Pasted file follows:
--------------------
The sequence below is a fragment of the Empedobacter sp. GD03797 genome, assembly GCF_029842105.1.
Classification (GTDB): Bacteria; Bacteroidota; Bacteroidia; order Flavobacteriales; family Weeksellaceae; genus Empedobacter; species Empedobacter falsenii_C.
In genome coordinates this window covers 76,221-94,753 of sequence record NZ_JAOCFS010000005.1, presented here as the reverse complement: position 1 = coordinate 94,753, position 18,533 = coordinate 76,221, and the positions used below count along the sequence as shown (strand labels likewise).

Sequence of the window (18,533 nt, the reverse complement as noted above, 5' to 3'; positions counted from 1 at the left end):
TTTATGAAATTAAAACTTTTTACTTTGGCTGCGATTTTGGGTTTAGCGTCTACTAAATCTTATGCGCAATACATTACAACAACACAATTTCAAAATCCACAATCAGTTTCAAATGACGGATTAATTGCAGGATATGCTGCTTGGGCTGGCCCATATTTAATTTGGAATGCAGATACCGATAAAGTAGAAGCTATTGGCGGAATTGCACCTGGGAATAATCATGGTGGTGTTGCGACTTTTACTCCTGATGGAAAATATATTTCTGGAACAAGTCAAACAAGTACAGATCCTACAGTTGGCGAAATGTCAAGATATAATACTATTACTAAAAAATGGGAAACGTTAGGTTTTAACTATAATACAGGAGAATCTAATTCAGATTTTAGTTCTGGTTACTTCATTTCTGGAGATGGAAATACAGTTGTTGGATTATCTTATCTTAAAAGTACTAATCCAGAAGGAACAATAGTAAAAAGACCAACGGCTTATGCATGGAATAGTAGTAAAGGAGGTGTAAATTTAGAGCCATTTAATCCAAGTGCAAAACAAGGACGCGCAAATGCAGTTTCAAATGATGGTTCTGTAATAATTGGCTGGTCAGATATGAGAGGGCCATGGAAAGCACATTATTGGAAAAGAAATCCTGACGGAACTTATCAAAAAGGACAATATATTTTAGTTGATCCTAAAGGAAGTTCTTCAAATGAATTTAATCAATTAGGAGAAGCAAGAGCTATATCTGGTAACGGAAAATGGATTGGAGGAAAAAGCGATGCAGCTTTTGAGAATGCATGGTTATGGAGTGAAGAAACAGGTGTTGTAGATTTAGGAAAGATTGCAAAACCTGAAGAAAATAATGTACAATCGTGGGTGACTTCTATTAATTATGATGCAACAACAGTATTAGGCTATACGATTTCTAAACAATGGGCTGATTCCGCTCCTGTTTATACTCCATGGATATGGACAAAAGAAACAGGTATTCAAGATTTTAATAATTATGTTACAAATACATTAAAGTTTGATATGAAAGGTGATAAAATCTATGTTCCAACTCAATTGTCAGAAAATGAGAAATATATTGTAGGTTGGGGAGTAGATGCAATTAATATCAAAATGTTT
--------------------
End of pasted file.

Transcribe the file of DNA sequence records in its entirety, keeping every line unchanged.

The sequence below is a fragment of the Empedobacter sp. GD03797 genome, assembly GCF_029842105.1.
Classification (GTDB): Bacteria; Bacteroidota; Bacteroidia; order Flavobacteriales; family Weeksellaceae; genus Empedobacter; species Empedobacter falsenii_C.
In genome coordinates this window covers 76,221-94,753 of sequence record NZ_JAOCFS010000005.1, presented here as the reverse complement: position 1 = coordinate 94,753, position 18,533 = coordinate 76,221, and the positions used below count along the sequence as shown (strand labels likewise).

Sequence of the window (18,533 nt, the reverse complement as noted above, 5' to 3'; positions counted from 1 at the left end):
TTTATGAAATTAAAACTTTTTACTTTGGCTGCGATTTTGGGTTTAGCGTCTACTAAATCTTATGCGCAATACATTACAACAACACAATTTCAAAATCCACAATCAGTTTCAAATGACGGATTAATTGCAGGATATGCTGCTTGGGCTGGCCCATATTTAATTTGGAATGCAGATACCGATAAAGTAGAAGCTATTGGCGGAATTGCACCTGGGAATAATCATGGTGGTGTTGCGACTTTTACTCCTGATGGAAAATATATTTCTGGAACAAGTCAAACAAGTACAGATCCTACAGTTGGCGAAATGTCAAGATATAATACTATTACTAAAAAATGGGAAACGTTAGGTTTTAACTATAATACAGGAGAATCTAATTCAGATTTTAGTTCTGGTTACTTCATTTCTGGAGATGGAAATACAGTTGTTGGATTATCTTATCTTAAAAGTACTAATCCAGAAGGAACAATAGTAAAAAGACCAACGGCTTATGCATGGAATAGTAGTAAAGGAGGTGTAAATTTAGAGCCATTTAATCCAAGTGCAAAACAAGGACGCGCAAATGCAGTTTCAAATGATGGTTCTGTAATAATTGGCTGGTCAGATATGAGAGGGCCATGGAAAGCACATTATTGGAAAAGAAATCCTGACGGAACTTATCAAAAAGGACAATATATTTTAGTTGATCCTAAAGGAAGTTCTTCAAATGAATTTAATCAATTAGGAGAAGCAAGAGCTATATCTGGTAACGGAAAATGGATTGGAGGAAAAAGCGATGCAGCTTTTGAGAATGCATGGTTATGGAGTGAAGAAACAGGTGTTGTAGATTTAGGAAAGATTGCAAAACCTGAAGAAAATAATGTACAATCGTGGGTGACTTCTATTAATTATGATGCAACAACAGTATTAGGCTATACGATTTCTAAACAATGGGCTGATTCCGCTCCTGTTTATACTCCATGGATATGGACAAAAGAAACAGGTATTCAAGATTTTAATAATTATGTTACAAATACATTAAAGTTTGATATGAAAGGTGATAAAATCTATGTTCCAACTCAATTGTCAGAAAATGAGAAATATATTGTAGGTTGGGGAGTAGATGCAATTAATATCAAAATGTTT